This snapshot of the facade of the School Street Engine House depicts the original gable-roofed two and one-half story 1855 building on the left and the flat-roofed 1915 addition to the right. Built in an age of hand-drawn "engines", the fire house was constructed close to the street, too close in fact to permit the motorized Maxim engine which was housed there after 1915 to be turned easily into School Street.
School Street Engine House, photograph, c. 1930
Romaine, Mertie E. History of the Town of Middleboro, Massachusetts. (Middleborough, MA: Town of Middleborough, 1969).
Monday, September 14, 2009
J. & G. E. Doane, hardware dealers, advertising trade card, Mayer, Merkel & Ottman, lithographers, New York, late 19th century
Cousins Jeremiah and George Emerson Doane succeeded to the Middleborough hardware and tin business of George's father, George Hobbs Doane, upon the elder Doane's death in 1880. Following Jeremiah's death in 1903, the business was conducted solely by G. E. Doane, occupying a prominent location on South Main Street. In 1938, following George's own death, the business was acquired by Geroge A. Shurtleff. Doane's Hardware, particularly under the guidance of George Doane, was noted for its remarkably creative advertising in contrast to the more mundane example depicted above from the firm's earlier years.
Sunday, September 13, 2009
Daughter of the chieftain,
Long descended, hail I
Thee the lineal ruler
Of these natal wildwoods.
The Satucket River
And her bordering valleys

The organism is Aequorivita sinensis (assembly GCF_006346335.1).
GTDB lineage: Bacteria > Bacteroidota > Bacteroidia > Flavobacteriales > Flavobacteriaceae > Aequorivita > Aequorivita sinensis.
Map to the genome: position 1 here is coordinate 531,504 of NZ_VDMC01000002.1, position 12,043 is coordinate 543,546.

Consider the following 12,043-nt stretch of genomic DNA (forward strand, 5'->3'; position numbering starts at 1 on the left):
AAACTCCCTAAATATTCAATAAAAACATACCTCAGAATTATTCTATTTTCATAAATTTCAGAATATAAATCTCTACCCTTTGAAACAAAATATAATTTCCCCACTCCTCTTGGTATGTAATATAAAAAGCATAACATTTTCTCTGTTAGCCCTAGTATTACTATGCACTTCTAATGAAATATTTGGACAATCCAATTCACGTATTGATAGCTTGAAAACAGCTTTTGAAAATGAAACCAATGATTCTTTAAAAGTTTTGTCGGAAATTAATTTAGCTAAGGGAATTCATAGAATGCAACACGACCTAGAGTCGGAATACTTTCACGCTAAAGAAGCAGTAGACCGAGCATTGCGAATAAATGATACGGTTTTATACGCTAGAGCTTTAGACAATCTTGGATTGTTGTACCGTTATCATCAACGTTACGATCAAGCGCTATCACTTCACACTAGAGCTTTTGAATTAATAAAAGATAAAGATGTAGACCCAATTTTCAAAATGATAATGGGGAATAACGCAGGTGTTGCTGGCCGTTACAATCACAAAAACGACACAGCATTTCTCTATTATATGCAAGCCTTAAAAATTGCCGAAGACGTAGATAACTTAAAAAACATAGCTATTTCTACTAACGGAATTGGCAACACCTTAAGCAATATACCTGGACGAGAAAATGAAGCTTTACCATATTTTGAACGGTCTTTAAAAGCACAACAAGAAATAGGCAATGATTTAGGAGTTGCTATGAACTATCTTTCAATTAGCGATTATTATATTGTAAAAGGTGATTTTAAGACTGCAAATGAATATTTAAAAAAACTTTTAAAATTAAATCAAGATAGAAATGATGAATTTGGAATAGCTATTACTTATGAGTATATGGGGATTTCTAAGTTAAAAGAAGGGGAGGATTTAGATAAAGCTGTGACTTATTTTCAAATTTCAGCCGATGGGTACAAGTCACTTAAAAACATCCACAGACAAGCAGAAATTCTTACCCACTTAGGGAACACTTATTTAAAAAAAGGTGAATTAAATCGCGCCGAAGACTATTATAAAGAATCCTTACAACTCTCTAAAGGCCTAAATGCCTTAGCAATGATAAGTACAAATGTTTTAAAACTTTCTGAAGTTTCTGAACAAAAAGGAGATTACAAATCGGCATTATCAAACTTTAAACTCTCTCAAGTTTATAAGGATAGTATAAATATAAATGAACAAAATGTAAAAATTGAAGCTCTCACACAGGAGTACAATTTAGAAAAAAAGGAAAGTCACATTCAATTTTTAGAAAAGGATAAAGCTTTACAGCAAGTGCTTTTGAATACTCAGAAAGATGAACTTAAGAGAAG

And the hills above them
Crowned by Wonnocooto
Claim their pristine monarch.
Spindles of the cornfield
To the Indian heavens,
Silent and unanimous,
Raise in attestation.
Every year the flowers,
With traditional memory
Of they great grandsire
And new childlike wonder,
Open to behold thee.
And the great-eyed squirrel
In the sinewy oak top,
Mindful of thy fathers,
Holds the acorn breathless
Watchful of thy fingers.
I, too, lore instructed,
See the awful moccason
On thy foot imperial,
And dread Metacomet
Rises up in vengeance.
In the flying car train
Sitting at a window
Looking on the woodland,
Thoughts of Ousamequin
Smooth thy troubled forehead.
Merciful and pitying
Was the mighty peace king
Sent to make it easy
For the band of pilgrims
Driven to thy forests.
In thy crown of feathers,
Thou art going silent
On the Assowamsett;
To the Reservation
Held by old tradition;
And thy aged mother
Looking from the cabin.
Gone to the Ponemah
We shall miss you absent.
When the sparrow twitters
Then we will remember
Thee, O Chic-chic-chewee.
And when fairs are crowded
On the Nunckatesett,
Then thou, Indian maiden,
Shalt appear in vision
From the isles of chieftains.
Saturday, September 12, 2009
Daughter of Long Line of Royalty.
Last Scion of Heroic Family Lives in Lakeville.
Of Majestic Height and Carriage and Proud of Her Descent.